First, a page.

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Professor Wilson’s Gift Of The Lecture

January 29, 2014

Dr. John “Jack” Wilson was, without question, my favorite teacher during my years at DePauw University.  With his Wayfarer glasses and buzzed flat top, this brilliant and kind* professor was the master of the lecture. He was such a skilled orator that I was willing to drag myself out of bed at 7:45 am so I didn’t miss a moment of his 8:00 am class on the Russian Revolution.  His lectures were captivating, packed with gory yet engrossing details that made history come alive.  I took every class he offered before he died of a heart attack during my junior year (see page 2 for story).  I have never seen the auditorium more packed than during his memorial service, which points to the quality of the man and his teaching when you consider that Margaret Thatcher, Colin Powell, and Ken Burns also spoke at DePauw during my time there.

Professor Wilson inspired me to become a teacher and taught me the value of a good lecture.  I learned a lot in his class, so I know they can be useful tools when teaching.  I realize lectures have fallen out of favor these days, but there are many reasons why they should be a part of your teacher tool box. Lectures are the most efficient method of transmitting large amounts of information to your  students.  Plus, writing your own helps control the pace and the sequence of essential details without the confusion that can accompany peer instruction and project based learning.  Presentations also display a teacher’s passion for the subject matter, and when given in the right way (more on that later), they can ignite a student’s interest in the topic.  Finally, they provide an opportunity to teach middle school students how to take notes, which is a necessary skill for success in high school and especially in college where class sizes often make lecturing necessary.

There are educators who would argue that being the “guide on the side” is more constructive than being the “sage on the stage”, yet research points to the value of a well-given lecture.  A recent Harvard study argues that “traditional lecture style teaching is associated with significantly higher student achievement” (Schwerdt and Wuppermanny, 2010, p.2).   Donald Bligh cited in his classic book What’s the Use Of Lectures a summary of 91 studies which compared different teaching methods and found that there was “not that much difference in the effectiveness of lectures and other methods” of teaching (Blight, 1971, p.7).  However, many of the studies on lecturing don’t factor in the effectiveness of the lecturer.  For those of you that know me, I love to talk and in order to learn, I need to verbalize my thinking in order to thoroughly understand something.  Yet, I learned and retained much that Professor Wilson taught me despite never having the opportunity to say a word in his classes except to ask a clarifying question.  I believe the reason why I learned as much as I did is due to the fact that Wilson was an amazingly gifted speaker.  So, if expatiating is a strength of yours, by all means use it as one of the tools in your tool belt.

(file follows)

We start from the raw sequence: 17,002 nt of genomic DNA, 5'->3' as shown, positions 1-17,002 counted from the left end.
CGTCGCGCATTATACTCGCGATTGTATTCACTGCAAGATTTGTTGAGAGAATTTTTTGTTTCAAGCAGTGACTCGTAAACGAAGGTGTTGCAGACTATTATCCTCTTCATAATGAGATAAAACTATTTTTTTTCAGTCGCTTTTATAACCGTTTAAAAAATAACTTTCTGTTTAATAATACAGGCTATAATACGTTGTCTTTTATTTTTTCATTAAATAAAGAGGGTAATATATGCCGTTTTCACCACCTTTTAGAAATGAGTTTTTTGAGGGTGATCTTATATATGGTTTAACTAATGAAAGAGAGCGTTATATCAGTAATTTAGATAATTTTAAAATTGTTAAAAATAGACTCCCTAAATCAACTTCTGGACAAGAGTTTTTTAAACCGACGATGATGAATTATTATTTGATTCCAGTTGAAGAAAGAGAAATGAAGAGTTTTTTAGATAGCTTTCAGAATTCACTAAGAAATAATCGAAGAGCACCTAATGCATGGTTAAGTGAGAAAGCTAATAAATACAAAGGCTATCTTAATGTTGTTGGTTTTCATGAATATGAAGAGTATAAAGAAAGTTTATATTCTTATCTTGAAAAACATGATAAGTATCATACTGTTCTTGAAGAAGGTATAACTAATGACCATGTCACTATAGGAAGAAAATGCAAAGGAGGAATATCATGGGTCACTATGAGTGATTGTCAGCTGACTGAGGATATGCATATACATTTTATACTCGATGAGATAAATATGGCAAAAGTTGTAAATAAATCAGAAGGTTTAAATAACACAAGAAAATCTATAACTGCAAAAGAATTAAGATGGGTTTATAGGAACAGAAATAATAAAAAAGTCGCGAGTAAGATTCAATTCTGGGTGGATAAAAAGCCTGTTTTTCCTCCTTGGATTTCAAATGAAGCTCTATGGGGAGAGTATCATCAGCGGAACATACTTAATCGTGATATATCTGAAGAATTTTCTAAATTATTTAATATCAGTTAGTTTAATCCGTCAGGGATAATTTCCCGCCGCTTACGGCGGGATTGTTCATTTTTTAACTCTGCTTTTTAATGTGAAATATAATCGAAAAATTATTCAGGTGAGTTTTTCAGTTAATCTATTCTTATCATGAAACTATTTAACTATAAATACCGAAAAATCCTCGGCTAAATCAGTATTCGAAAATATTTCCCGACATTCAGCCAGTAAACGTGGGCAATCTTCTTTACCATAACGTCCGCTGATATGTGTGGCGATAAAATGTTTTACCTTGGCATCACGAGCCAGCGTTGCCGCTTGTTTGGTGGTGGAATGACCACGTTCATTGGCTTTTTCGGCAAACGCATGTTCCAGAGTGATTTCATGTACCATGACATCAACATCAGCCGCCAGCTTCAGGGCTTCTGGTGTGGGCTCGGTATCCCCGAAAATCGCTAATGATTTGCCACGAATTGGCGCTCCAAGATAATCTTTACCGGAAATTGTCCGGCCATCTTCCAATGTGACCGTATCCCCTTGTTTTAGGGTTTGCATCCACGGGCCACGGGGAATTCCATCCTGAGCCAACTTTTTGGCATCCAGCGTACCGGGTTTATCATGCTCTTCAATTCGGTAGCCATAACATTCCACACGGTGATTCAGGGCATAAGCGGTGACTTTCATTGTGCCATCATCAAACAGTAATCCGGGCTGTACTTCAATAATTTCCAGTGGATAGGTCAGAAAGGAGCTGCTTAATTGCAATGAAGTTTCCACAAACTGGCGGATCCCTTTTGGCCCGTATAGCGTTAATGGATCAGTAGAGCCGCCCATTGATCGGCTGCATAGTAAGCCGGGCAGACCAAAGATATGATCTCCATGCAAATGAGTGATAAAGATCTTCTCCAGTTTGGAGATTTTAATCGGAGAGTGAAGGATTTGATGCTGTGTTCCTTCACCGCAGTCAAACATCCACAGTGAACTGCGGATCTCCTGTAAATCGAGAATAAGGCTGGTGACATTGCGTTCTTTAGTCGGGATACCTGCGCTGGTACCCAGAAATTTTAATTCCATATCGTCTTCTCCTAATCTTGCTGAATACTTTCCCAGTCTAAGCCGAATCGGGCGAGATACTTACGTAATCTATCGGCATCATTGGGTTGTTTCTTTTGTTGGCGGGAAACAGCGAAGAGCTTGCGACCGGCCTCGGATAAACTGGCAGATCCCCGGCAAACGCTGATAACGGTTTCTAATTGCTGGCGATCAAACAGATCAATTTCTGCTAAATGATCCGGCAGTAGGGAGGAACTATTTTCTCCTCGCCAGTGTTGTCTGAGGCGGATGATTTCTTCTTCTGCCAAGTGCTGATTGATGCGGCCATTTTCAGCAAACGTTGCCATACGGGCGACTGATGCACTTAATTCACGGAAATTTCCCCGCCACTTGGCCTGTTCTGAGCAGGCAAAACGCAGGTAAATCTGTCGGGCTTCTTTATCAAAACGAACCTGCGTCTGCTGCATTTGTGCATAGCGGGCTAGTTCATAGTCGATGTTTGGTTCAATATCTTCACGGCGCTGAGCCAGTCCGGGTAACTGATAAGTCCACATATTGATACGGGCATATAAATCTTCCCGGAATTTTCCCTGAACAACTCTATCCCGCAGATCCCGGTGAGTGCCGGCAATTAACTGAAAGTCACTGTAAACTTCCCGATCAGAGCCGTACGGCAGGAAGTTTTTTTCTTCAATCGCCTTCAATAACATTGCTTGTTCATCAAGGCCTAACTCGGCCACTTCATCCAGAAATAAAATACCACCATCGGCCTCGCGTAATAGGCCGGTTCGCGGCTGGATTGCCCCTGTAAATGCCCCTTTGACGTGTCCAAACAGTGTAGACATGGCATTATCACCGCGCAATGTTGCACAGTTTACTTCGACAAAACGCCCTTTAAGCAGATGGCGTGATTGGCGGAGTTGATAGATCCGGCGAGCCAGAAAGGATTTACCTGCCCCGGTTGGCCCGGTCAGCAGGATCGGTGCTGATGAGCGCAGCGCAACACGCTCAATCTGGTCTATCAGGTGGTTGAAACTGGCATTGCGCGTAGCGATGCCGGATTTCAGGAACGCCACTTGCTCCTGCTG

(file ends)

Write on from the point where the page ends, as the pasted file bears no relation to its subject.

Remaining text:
While Wilson was a master teacher at the college level, his lecture-only approach needs to be adapted to fit the needs and learning styles of middle school students.  When thinking about utilizing the lecture in your own classroom, here are some points to keep in mind: